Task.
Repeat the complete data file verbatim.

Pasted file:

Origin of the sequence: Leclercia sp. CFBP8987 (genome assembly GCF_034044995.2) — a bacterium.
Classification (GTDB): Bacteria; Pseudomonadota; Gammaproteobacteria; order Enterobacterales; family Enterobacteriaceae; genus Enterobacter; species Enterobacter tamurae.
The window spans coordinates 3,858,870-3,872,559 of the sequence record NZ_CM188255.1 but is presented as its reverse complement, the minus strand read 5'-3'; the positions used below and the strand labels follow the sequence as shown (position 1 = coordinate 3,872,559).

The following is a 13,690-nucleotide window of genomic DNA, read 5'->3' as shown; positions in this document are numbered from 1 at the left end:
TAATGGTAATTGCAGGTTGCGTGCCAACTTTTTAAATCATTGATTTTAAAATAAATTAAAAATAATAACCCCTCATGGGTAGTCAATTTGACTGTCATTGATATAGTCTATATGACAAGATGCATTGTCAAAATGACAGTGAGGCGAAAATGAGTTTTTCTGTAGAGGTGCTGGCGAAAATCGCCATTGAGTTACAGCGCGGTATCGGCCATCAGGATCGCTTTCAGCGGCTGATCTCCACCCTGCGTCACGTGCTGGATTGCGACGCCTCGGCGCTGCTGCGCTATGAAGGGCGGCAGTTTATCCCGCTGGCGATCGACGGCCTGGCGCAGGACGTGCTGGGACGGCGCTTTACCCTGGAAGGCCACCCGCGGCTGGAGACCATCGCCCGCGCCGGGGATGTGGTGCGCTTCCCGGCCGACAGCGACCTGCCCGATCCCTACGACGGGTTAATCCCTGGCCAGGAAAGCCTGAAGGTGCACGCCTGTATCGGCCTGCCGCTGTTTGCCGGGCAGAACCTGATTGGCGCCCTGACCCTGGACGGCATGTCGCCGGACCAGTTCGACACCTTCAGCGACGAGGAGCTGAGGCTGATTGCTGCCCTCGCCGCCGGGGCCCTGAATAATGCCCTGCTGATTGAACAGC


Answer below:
Origin of the sequence: Leclercia sp. CFBP8987 (genome assembly GCF_034044995.2) — a bacterium.
Classification (GTDB): Bacteria; Pseudomonadota; Gammaproteobacteria; order Enterobacterales; family Enterobacteriaceae; genus Enterobacter; species Enterobacter tamurae.
The window spans coordinates 3,858,870-3,872,559 of the sequence record NZ_CM188255.1 but is presented as its reverse complement, the minus strand read 5'-3'; the positions used below and the strand labels follow the sequence as shown (position 1 = coordinate 3,872,559).

The following is a 13,690-nucleotide window of genomic DNA, read 5'->3' as shown; positions in this document are numbered from 1 at the left end:
TAATGGTAATTGCAGGTTGCGTGCCAACTTTTTAAATCATTGATTTTAAAATAAATTAAAAATAATAACCCCTCATGGGTAGTCAATTTGACTGTCATTGATATAGTCTATATGACAAGATGCATTGTCAAAATGACAGTGAGGCGAAAATGAGTTTTTCTGTAGAGGTGCTGGCGAAAATCGCCATTGAGTTACAGCGCGGTATCGGCCATCAGGATCGCTTTCAGCGGCTGATCTCCACCCTGCGTCACGTGCTGGATTGCGACGCCTCGGCGCTGCTGCGCTATGAAGGGCGGCAGTTTATCCCGCTGGCGATCGACGGCCTGGCGCAGGACGTGCTGGGACGGCGCTTTACCCTGGAAGGCCACCCGCGGCTGGAGACCATCGCCCGCGCCGGGGATGTGGTGCGCTTCCCGGCCGACAGCGACCTGCCCGATCCCTACGACGGGTTAATCCCTGGCCAGGAAAGCCTGAAGGTGCACGCCTGTATCGGCCTGCCGCTGTTTGCCGGGCAGAACCTGATTGGCGCCCTGACCCTGGACGGCATGTCGCCGGACCAGTTCGACACCTTCAGCGACGAGGAGCTGAGGCTGATTGCTGCCCTCGCCGCCGGGGCCCTGAATAATGCCCTGCTGATTGAACAGC